Sep. 11, 2006
Copyright © Las Vegas Review-Journal
the Strip to learn the 'smack and flick' card trick
Click on the
photos to enlarge them...
reporter Corey Levitan, stationed on the Las Vegas Strip,
attempts to hand out cards advertising the in-room services of
Photos by Ruben
Levitan and one of his
rare card takers. Not surprisingly, most people do not wish to
provide the reporter with insight into their
Fred Kamper, 53, works
for a competing handout company when not washing dishes at
Coco's. He claims the dominant "smack and flick" card
technique is unnecessary.
What are you taking that for?" the woman asks the guy on
the end of her elbow. "What are you planning to do with
Tonight I'm distributing hooker cards in front of the Denny's
across Las Vegas Boulevard from the Monte Carlo. And the volume of
the fight I just started diminishes only slightly as the couple
continues walking south.
My cardboard rectangles of sin display a photo of a
20-something woman covered by little more than the graphic of a name
there's no way she was born with. Instead of her lifetime batting
average and RBIs, there's a phone number and price.
Oops. My supervisor is correcting me.
"There's no such thing as hookers in this business," says Jaime
Romero of Vegas Black Book, an independent escort service directory.
"These are exotic dancers in the privacy of your room."
Yes, of course. Tonight I'm soliciting aficionados of the
choreographic arts by advertising Natasha, a curvy brunette, for
$39, and Mya, a blonde with stars Photoshopped over her bare
breasts, for $35.
No, the escort bubble hasn't burst, too. These pittances simply
get the ladies to your hotel room. When asked what they do once they
get there, Romero replies, "I don't know anything about that." (He
refuses entirely to comment on why Natasha goes for $4 more than
My official title is "handout." The job pays $60 for 10 hours,
regardless of the volume of cards distributed. (That would encourage
wholesale dumping.) And it requires a specialized technique. The
"smack and flick" starts by slapping the forearm with your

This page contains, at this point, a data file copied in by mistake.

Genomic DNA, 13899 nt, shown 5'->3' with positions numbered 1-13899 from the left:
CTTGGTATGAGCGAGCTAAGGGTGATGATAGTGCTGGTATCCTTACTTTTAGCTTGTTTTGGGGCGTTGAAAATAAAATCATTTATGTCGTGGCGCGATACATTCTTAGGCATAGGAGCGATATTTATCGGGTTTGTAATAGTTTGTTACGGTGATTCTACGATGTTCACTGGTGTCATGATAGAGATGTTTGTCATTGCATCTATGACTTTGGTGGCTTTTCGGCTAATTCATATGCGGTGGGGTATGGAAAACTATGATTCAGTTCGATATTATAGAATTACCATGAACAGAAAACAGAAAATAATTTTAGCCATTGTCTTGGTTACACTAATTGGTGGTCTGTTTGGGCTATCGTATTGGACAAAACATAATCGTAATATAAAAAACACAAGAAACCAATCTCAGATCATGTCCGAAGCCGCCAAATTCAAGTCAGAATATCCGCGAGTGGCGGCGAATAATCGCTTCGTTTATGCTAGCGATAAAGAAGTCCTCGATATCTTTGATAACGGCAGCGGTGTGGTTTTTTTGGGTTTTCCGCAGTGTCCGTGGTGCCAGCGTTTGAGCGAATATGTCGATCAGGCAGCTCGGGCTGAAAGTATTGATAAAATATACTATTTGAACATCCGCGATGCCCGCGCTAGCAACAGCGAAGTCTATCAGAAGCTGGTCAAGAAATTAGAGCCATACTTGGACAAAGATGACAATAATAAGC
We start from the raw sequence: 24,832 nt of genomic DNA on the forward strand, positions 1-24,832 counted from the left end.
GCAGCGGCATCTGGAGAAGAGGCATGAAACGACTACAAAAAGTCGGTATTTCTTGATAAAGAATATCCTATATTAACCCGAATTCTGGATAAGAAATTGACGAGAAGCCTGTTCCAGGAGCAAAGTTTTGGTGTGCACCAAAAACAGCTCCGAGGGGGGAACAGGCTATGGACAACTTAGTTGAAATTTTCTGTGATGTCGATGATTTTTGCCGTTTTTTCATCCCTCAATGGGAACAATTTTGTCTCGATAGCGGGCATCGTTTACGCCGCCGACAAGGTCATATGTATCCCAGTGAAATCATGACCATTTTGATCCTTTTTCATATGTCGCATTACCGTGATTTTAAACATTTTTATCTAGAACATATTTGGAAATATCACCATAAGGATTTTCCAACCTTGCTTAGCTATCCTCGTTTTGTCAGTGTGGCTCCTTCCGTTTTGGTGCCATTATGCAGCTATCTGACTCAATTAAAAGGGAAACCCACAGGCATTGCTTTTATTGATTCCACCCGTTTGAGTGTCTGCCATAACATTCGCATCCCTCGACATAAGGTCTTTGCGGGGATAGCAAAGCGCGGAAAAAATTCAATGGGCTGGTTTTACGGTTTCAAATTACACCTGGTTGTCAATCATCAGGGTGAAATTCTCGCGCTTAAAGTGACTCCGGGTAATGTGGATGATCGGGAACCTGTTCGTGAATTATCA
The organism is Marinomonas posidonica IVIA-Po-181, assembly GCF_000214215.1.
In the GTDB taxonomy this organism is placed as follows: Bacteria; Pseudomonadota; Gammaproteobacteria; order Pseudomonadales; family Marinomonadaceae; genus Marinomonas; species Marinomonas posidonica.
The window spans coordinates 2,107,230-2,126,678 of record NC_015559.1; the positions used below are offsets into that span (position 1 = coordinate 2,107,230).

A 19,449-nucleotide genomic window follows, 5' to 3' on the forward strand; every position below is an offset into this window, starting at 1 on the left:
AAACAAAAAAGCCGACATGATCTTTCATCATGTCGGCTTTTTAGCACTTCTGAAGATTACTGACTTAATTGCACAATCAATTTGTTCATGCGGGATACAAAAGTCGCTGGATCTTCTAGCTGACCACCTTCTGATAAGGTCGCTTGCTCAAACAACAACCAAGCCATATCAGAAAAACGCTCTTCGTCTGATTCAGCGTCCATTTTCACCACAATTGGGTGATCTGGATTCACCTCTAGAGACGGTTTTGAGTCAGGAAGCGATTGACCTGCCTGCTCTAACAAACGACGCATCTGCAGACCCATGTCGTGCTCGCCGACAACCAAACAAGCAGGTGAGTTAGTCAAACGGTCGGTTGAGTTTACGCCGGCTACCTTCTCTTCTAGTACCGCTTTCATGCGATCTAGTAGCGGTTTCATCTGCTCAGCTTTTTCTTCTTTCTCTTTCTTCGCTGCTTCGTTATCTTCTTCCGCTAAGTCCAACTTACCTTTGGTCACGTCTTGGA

"This is to get their attention," explains my fellow handout,
David Perez, a 28-year-old former house painter, in Spanish
translated by Romero.
The flick part describes a wrist action producing two or more
different cards between the thumb and forefinger, followed by an
extension of the forearm.
There are variations. The handout to my left, who works for a
competitor, is staunchly anti-smack.
"If they want to take it from me, they take it," says Fred
Kamper, 53, who also works as a Coco's dishwasher. "I don't need to
make a noise."
Handing out is a perfectly legal job, as long as minors aren't
solicited. And it's one that's not going away anytime soon. Only The
Mirage and Treasure Island have succeeded in banishing handouts from
their sidewalks, and only temporarily — until a Nevada District
Court case is decided. The Venetian lost when it tried asserting
control over its public walkways as part of a battle with union
members, a decision the U.S. Supreme Court refused to consider
"They're not gonna take the sin out of Vegas," says Romero, a
63-year-old former mechanic who says he switched careers 17 years
ago, after he lost his health insurance because of a heart
"That's why it's always been called Sin City," he says. "Vegas is
for adults. Disneyland's for the family."
Most pedestrians — who arrive in waves of 20 every 2 minutes,